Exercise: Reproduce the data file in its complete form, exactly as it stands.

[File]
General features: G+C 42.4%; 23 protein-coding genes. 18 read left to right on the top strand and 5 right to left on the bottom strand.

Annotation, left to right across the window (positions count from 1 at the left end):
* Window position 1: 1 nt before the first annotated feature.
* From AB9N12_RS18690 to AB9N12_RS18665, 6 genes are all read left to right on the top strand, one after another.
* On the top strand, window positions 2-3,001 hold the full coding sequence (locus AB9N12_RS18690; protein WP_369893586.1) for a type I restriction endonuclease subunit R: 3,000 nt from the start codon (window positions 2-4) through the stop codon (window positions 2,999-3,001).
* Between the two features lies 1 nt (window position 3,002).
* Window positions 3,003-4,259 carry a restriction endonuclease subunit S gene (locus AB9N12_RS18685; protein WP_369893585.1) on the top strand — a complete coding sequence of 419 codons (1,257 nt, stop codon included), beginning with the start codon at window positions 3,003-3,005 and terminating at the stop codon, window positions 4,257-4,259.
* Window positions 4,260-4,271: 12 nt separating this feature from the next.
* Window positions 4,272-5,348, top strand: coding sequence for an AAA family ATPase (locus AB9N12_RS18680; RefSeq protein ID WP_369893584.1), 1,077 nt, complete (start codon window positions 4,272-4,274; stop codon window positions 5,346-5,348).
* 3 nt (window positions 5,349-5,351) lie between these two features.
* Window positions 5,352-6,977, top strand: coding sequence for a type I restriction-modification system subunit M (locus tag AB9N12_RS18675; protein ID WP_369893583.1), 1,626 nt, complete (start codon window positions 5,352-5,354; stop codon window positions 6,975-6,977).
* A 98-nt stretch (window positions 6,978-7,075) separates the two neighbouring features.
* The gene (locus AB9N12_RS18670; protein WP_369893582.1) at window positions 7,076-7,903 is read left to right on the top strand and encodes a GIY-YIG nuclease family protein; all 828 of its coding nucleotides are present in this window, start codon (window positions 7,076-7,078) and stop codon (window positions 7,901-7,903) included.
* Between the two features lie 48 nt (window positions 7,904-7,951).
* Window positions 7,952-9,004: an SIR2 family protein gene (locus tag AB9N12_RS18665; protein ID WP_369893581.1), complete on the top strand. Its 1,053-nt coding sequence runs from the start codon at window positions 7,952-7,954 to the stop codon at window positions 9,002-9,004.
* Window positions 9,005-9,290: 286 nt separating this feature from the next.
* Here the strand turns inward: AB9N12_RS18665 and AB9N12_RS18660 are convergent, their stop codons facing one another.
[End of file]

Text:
General features: G+C 42.4%; 23 protein-coding genes. 18 read left to right on the top strand and 5 right to left on the bottom strand.

Annotation, left to right across the window (positions count from 1 at the left end):
* Window position 1: 1 nt before the first annotated feature.
* From AB9N12_RS18690 to AB9N12_RS18665, 6 genes are all read left to right on the top strand, one after another.
* On the top strand, window positions 2-3,001 hold the full coding sequence (locus AB9N12_RS18690; protein WP_369893586.1) for a type I restriction endonuclease subunit R: 3,000 nt from the start codon (window positions 2-4) through the stop codon (window positions 2,999-3,001).
* Between the two features lies 1 nt (window position 3,002).
* Window positions 3,003-4,259 carry a restriction endonuclease subunit S gene (locus AB9N12_RS18685; protein WP_369893585.1) on the top strand — a complete coding sequence of 419 codons (1,257 nt, stop codon included), beginning with the start codon at window positions 3,003-3,005 and terminating at the stop codon, window positions 4,257-4,259.
* Window positions 4,260-4,271: 12 nt separating this feature from the next.
* Window positions 4,272-5,348, top strand: coding sequence for an AAA family ATPase (locus AB9N12_RS18680; RefSeq protein ID WP_369893584.1), 1,077 nt, complete (start codon window positions 4,272-4,274; stop codon window positions 5,346-5,348).
* 3 nt (window positions 5,349-5,351) lie between these two features.
* Window positions 5,352-6,977, top strand: coding sequence for a type I restriction-modification system subunit M (locus tag AB9N12_RS18675; protein ID WP_369893583.1), 1,626 nt, complete (start codon window positions 5,352-5,354; stop codon window positions 6,975-6,977).
* A 98-nt stretch (window positions 6,978-7,075) separates the two neighbouring features.
* The gene (locus AB9N12_RS18670; protein WP_369893582.1) at window positions 7,076-7,903 is read left to right on the top strand and encodes a GIY-YIG nuclease family protein; all 828 of its coding nucleotides are present in this window, start codon (window positions 7,076-7,078) and stop codon (window positions 7,901-7,903) included.
* Between the two features lie 48 nt (window positions 7,904-7,951).
* Window positions 7,952-9,004: an SIR2 family protein gene (locus tag AB9N12_RS18665; protein ID WP_369893581.1), complete on the top strand. Its 1,053-nt coding sequence runs from the start codon at window positions 7,952-7,954 to the stop codon at window positions 9,002-9,004.
* Window positions 9,005-9,290: 286 nt separating this feature from the next.
* Here the strand turns inward: AB9N12_RS18665 and AB9N12_RS18660 are convergent, their stop codons facing one another.